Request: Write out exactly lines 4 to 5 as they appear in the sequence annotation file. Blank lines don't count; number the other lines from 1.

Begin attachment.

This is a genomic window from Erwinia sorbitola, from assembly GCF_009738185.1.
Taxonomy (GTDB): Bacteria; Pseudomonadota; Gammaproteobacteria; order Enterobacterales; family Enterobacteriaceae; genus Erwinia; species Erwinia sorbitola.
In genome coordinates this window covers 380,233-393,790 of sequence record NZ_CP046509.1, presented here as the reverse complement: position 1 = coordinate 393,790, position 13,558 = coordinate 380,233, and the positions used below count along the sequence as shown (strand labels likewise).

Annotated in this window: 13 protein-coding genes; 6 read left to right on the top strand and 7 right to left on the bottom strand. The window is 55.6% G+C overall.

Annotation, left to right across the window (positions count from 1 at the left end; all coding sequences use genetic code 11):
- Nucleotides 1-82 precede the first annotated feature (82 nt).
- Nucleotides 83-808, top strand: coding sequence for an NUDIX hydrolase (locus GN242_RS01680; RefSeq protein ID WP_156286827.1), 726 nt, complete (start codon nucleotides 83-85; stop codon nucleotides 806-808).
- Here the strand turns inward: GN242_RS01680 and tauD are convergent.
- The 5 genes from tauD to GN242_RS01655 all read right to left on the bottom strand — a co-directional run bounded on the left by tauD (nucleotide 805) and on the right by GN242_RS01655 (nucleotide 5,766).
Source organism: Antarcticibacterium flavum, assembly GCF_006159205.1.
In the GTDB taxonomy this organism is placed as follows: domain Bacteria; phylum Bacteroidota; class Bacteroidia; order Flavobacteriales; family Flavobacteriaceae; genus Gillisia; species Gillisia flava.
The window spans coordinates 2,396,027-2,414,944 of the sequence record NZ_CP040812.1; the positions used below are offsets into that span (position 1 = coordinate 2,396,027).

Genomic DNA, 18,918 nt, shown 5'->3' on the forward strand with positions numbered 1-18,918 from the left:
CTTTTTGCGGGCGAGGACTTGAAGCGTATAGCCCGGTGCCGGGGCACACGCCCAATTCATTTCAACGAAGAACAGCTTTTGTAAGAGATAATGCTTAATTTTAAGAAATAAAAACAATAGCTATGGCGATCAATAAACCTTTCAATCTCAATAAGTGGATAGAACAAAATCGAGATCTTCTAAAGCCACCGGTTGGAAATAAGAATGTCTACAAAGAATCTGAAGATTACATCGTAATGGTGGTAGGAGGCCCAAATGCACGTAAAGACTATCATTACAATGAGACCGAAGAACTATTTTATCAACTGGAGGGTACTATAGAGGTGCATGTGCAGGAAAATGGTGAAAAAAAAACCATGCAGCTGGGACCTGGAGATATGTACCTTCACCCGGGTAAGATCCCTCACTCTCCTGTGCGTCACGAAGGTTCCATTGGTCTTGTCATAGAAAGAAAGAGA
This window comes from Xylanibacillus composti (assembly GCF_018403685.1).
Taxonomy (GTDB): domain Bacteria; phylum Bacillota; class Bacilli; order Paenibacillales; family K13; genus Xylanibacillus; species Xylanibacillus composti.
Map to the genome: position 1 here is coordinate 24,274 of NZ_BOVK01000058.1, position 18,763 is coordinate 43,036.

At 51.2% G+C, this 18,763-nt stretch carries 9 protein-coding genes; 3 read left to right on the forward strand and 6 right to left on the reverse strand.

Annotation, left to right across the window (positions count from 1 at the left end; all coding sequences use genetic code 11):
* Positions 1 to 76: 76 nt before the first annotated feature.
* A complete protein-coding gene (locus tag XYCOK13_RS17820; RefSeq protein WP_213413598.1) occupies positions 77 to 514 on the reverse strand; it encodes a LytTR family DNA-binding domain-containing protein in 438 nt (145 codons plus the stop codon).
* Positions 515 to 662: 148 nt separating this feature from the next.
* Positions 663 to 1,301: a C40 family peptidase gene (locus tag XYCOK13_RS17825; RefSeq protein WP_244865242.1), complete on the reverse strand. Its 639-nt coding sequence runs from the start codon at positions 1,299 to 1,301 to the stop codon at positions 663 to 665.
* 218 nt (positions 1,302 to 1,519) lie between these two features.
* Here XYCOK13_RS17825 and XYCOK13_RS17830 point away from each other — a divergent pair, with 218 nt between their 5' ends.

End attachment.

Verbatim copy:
Annotated in this window: 13 protein-coding genes; 6 read left to right on the top strand and 7 right to left on the bottom strand. The window is 55.6% G+C overall.

Annotation, left to right across the window (positions count from 1 at the left end; all coding sequences use genetic code 11):